Researchers said that the newly found specimen, which is just 0.7 millimeter-wide, was not the only discovery made in East Malaysia also known as Malaysian Borneo. A joint team of Dutch and Malaysian biologists found 48 new species of snails. But the tinniest of them all caught everyone’s attention.
The team named the tiny snail Acmella nana, ‘nana’ derives from the Latin word ‘nanus’ which means ‘dwarf.’ The animal was first introduced to the public in the journal ZooKeys, where the former record-holder was also presented in September.
While the shell of the specimen found in China measured 0.86 in height and 0.80 in width, the new species has a shell that measures 0.60-0.79 and 0.50-0.60 mm respectively.
But some of the other 47 species were not new to researchers. Biologists had previous encounters with the animals in East Malaysia during their studies in past decades. But now it is the first time the team actually gets to give them scientific names. Yet, other snail species are completely new since many of them lead hidden lives on the mountaintops in Malaysian Borneo.
For example, researchers discovered seven new species on Mount Kinabalu, which is the highest mountain in Malaysia. Other species was found around Loloposon Cave, which is a site very hard to reach on Mount Trusmadi, the country’s second-highest mountain.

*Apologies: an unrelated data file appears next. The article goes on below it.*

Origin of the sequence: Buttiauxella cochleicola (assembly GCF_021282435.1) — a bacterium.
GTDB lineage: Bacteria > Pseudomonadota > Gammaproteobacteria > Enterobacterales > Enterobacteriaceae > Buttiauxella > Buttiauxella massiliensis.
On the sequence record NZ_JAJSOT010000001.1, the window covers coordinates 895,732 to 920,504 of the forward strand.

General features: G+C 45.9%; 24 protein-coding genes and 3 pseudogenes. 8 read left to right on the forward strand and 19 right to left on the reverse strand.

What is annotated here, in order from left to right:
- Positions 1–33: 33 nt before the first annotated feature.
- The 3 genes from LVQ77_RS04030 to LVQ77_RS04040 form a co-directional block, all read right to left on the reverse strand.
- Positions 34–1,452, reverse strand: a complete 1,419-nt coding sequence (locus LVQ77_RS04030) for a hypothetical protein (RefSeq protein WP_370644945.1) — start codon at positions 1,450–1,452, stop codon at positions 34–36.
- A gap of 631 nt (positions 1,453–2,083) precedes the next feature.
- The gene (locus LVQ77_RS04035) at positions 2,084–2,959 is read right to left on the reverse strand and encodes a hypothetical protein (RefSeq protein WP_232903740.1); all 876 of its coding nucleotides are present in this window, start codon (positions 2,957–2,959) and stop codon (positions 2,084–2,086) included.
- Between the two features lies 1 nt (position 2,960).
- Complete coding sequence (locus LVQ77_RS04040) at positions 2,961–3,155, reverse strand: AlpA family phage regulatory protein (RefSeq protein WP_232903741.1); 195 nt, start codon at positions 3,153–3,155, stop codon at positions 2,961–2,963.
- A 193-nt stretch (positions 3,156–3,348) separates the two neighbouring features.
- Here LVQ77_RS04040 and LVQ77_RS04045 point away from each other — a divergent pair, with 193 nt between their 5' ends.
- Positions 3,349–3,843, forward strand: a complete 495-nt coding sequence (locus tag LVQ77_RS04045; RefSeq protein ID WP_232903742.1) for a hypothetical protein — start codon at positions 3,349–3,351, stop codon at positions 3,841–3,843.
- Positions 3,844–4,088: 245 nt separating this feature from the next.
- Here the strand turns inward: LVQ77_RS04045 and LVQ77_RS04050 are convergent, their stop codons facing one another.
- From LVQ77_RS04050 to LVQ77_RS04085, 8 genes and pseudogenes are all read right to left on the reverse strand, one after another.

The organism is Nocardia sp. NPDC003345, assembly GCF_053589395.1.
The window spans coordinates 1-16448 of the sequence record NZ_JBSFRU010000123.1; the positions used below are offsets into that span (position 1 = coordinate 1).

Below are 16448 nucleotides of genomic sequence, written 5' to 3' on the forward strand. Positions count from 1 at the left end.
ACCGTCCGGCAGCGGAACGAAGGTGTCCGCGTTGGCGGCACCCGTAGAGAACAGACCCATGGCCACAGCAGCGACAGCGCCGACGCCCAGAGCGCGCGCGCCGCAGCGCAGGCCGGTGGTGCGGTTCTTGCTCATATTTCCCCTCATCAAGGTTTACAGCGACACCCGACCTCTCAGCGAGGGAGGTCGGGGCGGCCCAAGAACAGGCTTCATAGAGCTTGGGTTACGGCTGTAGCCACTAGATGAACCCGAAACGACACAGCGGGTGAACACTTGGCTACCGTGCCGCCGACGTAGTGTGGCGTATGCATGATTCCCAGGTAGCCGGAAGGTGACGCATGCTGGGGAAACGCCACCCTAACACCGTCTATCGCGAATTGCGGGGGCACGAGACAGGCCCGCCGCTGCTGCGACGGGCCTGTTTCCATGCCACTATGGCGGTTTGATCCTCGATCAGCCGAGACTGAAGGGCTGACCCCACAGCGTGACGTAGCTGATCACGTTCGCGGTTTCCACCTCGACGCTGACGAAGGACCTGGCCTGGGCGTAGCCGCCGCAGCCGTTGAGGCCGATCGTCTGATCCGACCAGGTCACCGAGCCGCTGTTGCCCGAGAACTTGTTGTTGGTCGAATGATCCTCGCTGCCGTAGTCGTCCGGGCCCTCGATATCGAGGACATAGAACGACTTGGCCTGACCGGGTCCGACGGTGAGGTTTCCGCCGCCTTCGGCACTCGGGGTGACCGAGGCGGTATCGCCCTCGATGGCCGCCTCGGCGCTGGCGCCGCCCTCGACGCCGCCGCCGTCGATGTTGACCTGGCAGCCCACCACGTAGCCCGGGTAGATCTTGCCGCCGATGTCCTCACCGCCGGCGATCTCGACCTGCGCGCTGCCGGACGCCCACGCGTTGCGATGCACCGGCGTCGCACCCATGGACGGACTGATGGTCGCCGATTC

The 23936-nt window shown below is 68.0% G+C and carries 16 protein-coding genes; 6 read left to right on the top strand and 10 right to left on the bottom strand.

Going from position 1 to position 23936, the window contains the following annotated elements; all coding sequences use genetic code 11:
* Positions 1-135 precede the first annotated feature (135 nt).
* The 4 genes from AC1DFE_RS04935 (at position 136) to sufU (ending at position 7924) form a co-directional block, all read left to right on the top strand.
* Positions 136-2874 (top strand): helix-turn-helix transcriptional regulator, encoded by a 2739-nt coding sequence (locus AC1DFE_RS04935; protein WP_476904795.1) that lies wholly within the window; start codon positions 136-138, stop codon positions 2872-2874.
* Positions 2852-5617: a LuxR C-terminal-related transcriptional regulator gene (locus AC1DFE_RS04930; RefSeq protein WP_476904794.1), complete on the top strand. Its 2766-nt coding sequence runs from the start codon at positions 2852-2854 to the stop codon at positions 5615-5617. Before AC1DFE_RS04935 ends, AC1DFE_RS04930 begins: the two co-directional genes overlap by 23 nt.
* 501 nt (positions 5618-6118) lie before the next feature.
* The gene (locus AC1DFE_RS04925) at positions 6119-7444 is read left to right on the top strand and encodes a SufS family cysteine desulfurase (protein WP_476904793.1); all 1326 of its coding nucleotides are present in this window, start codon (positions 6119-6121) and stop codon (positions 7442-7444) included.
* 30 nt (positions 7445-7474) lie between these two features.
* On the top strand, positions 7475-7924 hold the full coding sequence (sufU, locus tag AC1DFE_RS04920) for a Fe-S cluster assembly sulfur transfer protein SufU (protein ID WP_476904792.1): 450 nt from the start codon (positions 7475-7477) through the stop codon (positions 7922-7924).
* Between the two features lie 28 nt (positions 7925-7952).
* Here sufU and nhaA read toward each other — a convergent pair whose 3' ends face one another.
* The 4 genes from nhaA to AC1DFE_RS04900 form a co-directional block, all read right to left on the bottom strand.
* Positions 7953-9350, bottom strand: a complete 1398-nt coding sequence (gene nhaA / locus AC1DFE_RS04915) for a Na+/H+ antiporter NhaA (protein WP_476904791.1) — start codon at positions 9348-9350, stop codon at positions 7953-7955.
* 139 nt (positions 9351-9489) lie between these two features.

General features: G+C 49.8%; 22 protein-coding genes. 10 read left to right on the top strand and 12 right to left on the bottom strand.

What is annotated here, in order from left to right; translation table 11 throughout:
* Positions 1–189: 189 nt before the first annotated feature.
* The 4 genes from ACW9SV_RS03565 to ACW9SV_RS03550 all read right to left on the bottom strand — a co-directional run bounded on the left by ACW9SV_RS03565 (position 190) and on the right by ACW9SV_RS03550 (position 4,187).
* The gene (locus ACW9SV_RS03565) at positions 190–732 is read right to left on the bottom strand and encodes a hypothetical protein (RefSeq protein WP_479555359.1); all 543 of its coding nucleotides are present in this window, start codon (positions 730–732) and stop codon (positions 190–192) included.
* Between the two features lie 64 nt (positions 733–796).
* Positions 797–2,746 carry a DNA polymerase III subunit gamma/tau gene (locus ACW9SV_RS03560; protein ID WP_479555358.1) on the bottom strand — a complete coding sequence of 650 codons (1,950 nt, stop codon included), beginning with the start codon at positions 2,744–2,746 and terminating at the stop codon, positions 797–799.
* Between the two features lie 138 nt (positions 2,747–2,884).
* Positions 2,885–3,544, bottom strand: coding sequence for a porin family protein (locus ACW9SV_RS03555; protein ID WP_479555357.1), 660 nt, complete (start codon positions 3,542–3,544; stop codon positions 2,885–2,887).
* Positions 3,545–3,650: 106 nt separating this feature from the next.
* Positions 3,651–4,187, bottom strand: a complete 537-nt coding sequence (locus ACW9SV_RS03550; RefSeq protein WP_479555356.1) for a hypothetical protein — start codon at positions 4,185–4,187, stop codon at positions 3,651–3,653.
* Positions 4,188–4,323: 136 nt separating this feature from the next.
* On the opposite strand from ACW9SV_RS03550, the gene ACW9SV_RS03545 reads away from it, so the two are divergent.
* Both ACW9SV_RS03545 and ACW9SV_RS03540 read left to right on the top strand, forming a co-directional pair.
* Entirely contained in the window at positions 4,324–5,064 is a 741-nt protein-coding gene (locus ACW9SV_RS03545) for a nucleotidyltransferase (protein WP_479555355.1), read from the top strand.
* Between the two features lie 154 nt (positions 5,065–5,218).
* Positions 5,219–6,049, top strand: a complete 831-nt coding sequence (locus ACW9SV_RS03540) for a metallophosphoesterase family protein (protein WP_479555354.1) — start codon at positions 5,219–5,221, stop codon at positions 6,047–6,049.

Researchers explained that the newly found snails can tell them more about species unique to a specific region, also known as endemic species. Plus, the small animals move really slowly, so they often settle in a single location where they choose to lead an isolated life.
There they can adapt to the environment without outside interference. This is why these snails can provide first-hand data on how endemic species emerge.
But living in isolated places and on restricted areas has its drawbacks. For instance, a forest fire at Loloposon Cave where Diplommatina tylocheilos was recently found could push the species on the verge of extinction. This is why snails should have high priority in conservationist efforts, Prof, Dr. Menno Schilthuizen explained.
Dr. Schilthuizen, and his fellow researchers, Thor-Seng Liew and Jaap Vermeulen, have been studying snails in Malaysia for more than two decades. In 2014, they found ten new species of “micro-jewel” snails.
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